Quantifying quality: Towards a Post-Humanist Perspective on Sensemaking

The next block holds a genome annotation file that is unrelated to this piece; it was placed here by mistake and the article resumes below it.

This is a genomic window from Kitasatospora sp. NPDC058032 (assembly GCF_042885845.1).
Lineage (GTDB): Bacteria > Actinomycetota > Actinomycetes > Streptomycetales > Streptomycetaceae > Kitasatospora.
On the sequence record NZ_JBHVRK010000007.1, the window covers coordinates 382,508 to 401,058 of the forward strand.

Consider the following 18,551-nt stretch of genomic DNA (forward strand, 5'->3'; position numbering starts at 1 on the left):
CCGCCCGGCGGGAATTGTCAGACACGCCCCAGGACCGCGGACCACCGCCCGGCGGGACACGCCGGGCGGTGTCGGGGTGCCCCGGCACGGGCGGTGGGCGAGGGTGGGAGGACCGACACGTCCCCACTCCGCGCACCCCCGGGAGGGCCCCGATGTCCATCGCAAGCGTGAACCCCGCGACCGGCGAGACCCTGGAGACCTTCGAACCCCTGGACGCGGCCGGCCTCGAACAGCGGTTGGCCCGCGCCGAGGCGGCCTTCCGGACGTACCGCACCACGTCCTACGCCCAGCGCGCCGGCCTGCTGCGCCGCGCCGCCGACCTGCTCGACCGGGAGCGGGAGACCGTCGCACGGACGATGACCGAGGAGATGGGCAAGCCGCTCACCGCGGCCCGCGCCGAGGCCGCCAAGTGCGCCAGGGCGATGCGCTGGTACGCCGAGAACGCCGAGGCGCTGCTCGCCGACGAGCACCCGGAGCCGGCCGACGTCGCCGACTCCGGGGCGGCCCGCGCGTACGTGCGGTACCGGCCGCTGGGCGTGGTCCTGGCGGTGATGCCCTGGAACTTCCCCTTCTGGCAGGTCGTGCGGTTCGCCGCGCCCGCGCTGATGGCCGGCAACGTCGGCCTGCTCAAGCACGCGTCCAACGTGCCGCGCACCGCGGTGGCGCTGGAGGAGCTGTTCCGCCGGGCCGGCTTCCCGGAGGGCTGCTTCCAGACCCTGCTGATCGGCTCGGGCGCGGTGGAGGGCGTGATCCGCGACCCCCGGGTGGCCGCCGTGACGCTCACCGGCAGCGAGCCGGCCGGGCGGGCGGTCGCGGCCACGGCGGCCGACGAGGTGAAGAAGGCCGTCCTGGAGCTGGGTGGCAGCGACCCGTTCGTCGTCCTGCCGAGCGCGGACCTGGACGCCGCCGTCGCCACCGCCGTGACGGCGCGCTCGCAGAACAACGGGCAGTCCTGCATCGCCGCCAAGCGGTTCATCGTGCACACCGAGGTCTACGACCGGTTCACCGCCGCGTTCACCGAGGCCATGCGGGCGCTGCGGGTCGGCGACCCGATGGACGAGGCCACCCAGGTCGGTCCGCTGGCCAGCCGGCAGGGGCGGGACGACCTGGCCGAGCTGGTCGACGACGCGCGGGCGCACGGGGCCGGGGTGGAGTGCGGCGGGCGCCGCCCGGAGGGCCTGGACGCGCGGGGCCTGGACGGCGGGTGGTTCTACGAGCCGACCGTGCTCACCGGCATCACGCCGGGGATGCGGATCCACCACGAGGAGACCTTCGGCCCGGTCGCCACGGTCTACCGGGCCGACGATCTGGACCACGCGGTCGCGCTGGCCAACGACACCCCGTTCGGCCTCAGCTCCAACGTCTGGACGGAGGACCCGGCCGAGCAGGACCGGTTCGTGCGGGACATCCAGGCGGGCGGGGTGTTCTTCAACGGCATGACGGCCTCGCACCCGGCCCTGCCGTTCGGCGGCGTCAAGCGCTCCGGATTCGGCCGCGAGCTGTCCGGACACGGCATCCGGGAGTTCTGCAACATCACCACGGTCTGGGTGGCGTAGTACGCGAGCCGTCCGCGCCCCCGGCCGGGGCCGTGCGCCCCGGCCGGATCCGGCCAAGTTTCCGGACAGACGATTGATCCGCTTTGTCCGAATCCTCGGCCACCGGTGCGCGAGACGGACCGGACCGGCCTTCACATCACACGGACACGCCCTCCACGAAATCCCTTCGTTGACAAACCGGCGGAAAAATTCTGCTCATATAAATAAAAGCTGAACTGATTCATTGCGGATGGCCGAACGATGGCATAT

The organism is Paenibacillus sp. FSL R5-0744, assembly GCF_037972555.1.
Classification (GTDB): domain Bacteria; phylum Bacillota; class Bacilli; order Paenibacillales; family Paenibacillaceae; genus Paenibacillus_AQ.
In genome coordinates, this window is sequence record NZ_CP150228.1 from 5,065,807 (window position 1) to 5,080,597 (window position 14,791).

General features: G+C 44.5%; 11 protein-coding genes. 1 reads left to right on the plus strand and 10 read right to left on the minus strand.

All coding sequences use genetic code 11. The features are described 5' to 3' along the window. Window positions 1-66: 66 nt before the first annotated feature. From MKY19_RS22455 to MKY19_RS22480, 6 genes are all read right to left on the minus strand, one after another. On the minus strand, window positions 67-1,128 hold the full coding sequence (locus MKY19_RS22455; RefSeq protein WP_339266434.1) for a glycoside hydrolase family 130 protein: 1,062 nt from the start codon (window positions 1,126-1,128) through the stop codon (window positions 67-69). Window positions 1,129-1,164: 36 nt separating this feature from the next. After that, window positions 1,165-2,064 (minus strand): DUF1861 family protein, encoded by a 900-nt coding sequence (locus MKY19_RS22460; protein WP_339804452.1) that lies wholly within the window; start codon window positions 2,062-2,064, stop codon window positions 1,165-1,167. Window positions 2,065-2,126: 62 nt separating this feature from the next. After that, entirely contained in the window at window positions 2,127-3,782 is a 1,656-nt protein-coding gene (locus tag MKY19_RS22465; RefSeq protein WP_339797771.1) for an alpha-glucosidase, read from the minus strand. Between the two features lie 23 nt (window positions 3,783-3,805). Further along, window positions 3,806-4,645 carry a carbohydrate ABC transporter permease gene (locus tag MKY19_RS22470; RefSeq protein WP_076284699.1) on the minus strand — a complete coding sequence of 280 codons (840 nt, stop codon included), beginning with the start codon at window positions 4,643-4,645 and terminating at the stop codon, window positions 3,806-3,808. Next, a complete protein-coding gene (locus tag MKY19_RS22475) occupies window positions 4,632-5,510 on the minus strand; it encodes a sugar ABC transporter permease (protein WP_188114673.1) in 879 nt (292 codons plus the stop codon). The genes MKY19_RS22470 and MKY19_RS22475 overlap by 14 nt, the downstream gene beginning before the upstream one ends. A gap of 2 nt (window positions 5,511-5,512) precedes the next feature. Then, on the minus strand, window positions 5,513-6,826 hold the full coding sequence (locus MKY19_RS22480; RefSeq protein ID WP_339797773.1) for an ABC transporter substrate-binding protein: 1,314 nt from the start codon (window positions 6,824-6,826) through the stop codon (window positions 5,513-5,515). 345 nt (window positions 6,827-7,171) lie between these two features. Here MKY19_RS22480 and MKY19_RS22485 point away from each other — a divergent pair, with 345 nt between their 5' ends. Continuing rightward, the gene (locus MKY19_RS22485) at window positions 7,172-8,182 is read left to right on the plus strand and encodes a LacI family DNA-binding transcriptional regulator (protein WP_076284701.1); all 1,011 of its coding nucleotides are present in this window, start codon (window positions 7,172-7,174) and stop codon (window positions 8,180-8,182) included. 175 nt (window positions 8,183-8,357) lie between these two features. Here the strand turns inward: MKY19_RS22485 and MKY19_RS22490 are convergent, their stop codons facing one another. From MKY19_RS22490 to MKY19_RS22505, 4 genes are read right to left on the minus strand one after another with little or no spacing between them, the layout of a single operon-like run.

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Processes of quantifying the qualitative have deep historical roots that demonstrate their contested nature. The ongoing push for Big Data/data science presupposes the quantification of qualitative phenomena. We analyse an ongoing case where the core of the qualitative – judgements, assessments, sensemaking – is being challenged by quantification through Big Data/data science-inspired new digital tools. Concretely, we study how traditionally qualitative sensemaking practices of geological interpretations in commercial oil and gas exploration are challenged by efforts of quantification driven by geophysical, sensor-based measurements captured by digital tools. Drawing on Wylie’s notion of scaffolding, we outline three aspects of the performativity of scaffolding underpinning geological sensemaking: scaffolding is (i) dynamic (evolving with additional data, quality assurance, triangulation), (ii) provision-al (radically changed when faced with sufficiently inconsistent data) and (iii) decentred (in and through distributed, loosely coupled networks of practices). In our analysis, the quantitative does not unilaterally replace the qualitative; there is an irreducible, reciprocal relationship. Yet, there is scope for signifi-cant changes in the role, location and sequence of tasks of quantification with-in the qualitative as we reflect on by way of concluding.